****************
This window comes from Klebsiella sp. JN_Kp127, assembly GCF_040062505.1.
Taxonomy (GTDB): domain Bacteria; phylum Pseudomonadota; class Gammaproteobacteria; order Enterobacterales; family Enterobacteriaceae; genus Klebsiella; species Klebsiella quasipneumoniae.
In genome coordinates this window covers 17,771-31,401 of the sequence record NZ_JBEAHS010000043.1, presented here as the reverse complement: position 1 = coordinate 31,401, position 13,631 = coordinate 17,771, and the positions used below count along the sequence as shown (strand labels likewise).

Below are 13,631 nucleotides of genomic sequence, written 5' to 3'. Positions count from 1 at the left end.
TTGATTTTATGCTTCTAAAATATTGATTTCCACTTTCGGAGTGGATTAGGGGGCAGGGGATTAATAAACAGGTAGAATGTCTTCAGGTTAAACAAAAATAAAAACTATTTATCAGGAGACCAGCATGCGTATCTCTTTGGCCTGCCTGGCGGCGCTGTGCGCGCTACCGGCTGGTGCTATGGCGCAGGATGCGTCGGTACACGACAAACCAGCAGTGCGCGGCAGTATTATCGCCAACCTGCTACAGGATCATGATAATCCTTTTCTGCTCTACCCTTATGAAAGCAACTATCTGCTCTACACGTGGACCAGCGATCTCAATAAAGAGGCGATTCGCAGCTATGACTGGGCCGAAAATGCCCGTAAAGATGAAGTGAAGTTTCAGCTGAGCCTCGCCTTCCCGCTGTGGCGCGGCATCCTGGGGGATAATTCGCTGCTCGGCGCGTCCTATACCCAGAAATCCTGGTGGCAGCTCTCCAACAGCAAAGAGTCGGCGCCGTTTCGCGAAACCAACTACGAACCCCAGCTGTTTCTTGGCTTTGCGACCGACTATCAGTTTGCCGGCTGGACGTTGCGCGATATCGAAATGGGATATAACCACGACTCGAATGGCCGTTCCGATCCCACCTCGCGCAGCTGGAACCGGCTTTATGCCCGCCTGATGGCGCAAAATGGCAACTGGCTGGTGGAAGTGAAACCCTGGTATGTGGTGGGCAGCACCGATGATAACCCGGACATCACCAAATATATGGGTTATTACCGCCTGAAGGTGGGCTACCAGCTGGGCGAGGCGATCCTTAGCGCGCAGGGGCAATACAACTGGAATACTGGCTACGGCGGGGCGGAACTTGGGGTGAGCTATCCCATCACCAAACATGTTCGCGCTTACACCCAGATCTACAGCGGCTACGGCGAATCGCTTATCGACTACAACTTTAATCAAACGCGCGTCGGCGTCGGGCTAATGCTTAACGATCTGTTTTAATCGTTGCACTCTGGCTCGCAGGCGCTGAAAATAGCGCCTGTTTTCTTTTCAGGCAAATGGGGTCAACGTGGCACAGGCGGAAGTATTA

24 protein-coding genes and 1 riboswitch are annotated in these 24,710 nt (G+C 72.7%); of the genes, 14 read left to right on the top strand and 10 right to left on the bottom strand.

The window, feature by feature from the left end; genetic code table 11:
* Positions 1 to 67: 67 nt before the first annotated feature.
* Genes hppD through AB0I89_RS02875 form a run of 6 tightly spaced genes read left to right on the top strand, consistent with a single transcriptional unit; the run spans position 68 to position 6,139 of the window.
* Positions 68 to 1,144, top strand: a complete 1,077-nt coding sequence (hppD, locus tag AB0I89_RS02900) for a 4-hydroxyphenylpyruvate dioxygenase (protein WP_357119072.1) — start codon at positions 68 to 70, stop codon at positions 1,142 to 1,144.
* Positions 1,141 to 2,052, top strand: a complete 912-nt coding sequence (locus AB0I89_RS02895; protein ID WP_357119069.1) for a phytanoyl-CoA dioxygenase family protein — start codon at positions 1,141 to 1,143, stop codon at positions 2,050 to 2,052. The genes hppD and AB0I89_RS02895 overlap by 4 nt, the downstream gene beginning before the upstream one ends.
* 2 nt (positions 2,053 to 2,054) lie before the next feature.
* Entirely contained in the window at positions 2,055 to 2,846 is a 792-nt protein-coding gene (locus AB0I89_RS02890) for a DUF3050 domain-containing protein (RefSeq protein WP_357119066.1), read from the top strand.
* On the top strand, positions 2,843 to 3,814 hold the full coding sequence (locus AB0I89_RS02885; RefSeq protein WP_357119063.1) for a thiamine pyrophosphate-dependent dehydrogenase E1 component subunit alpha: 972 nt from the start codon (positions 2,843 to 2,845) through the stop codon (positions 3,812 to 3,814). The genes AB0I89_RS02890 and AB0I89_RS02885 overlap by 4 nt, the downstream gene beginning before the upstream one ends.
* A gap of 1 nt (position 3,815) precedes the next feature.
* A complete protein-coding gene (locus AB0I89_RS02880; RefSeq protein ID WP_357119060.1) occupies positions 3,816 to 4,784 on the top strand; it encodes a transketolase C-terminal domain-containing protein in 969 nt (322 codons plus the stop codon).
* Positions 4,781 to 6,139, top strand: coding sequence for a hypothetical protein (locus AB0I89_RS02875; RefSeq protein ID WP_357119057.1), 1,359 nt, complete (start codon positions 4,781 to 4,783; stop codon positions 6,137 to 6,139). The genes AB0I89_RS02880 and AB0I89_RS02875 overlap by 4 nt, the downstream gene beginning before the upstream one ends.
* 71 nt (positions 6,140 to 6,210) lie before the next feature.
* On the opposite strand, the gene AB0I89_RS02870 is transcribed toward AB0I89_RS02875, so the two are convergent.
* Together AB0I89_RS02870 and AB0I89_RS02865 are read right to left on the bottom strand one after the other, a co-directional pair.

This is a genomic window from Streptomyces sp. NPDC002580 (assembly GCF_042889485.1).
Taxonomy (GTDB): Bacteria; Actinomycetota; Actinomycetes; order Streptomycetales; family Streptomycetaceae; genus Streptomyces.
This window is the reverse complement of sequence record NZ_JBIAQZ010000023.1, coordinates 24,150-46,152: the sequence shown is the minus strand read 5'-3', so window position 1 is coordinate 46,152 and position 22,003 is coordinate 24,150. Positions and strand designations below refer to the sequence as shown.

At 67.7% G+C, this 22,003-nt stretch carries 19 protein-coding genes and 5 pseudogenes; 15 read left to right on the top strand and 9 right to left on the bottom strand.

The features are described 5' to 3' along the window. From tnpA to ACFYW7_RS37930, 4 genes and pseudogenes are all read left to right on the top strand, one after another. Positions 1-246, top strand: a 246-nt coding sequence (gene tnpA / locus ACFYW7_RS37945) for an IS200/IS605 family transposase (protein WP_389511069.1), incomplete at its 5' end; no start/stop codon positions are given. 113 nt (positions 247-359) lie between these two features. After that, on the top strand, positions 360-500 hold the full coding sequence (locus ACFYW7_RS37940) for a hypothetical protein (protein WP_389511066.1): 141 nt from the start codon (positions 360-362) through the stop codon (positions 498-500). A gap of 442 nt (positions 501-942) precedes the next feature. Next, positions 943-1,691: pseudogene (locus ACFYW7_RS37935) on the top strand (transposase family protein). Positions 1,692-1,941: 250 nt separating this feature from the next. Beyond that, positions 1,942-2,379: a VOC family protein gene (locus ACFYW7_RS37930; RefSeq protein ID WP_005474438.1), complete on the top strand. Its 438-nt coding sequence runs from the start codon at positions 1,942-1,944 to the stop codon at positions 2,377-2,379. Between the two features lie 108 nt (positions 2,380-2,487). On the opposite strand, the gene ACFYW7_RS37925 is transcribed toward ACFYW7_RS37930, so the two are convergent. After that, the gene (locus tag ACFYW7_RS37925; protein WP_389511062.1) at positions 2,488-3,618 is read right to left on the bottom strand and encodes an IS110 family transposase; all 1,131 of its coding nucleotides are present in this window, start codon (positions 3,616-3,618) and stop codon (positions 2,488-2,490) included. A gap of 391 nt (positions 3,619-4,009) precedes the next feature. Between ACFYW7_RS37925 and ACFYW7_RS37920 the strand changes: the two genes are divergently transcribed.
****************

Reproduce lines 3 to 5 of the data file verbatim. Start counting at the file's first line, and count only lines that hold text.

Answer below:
In genome coordinates this window covers 17,771-31,401 of the sequence record NZ_JBEAHS010000043.1, presented here as the reverse complement: position 1 = coordinate 31,401, position 13,631 = coordinate 17,771, and the positions used below count along the sequence as shown (strand labels likewise).

Below are 13,631 nucleotides of genomic sequence, written 5' to 3'. Positions count from 1 at the left end.
TTGATTTTATGCTTCTAAAATATTGATTTCCACTTTCGGAGTGGATTAGGGGGCAGGGGATTAATAAACAGGTAGAATGTCTTCAGGTTAAACAAAAATAAAAACTATTTATCAGGAGACCAGCATGCGTATCTCTTTGGCCTGCCTGGCGGCGCTGTGCGCGCTACCGGCTGGTGCTATGGCGCAGGATGCGTCGGTACACGACAAACCAGCAGTGCGCGGCAGTATTATCGCCAACCTGCTACAGGATCATGATAATCCTTTTCTGCTCTACCCTTATGAAAGCAACTATCTGCTCTACACGTGGACCAGCGATCTCAATAAAGAGGCGATTCGCAGCTATGACTGGGCCGAAAATGCCCGTAAAGATGAAGTGAAGTTTCAGCTGAGCCTCGCCTTCCCGCTGTGGCGCGGCATCCTGGGGGATAATTCGCTGCTCGGCGCGTCCTATACCCAGAAATCCTGGTGGCAGCTCTCCAACAGCAAAGAGTCGGCGCCGTTTCGCGAAACCAACTACGAACCCCAGCTGTTTCTTGGCTTTGCGACCGACTATCAGTTTGCCGGCTGGACGTTGCGCGATATCGAAATGGGATATAACCACGACTCGAATGGCCGTTCCGATCCCACCTCGCGCAGCTGGAACCGGCTTTATGCCCGCCTGATGGCGCAAAATGGCAACTGGCTGGTGGAAGTGAAACCCTGGTATGTGGTGGGCAGCACCGATGATAACCCGGACATCACCAAATATATGGGTTATTACCGCCTGAAGGTGGGCTACCAGCTGGGCGAGGCGATCCTTAGCGCGCAGGGGCAATACAACTGGAATACTGGCTACGGCGGGGCGGAACTTGGGGTGAGCTATCCCATCACCAAACATGTTCGCGCTTACACCCAGATCTACAGCGGCTACGGCGAATCGCTTATCGACTACAACTTTAATCAAACGCGCGTCGGCGTCGGGCTAATGCTTAACGATCTGTTTTAATCGTTGCACTCTGGCTCGCAGGCGCTGAAAATAGCGCCTGTTTTCTTTTCAGGCAAATGGGGTCAACGTGGCACAGGCGGAAGTATTA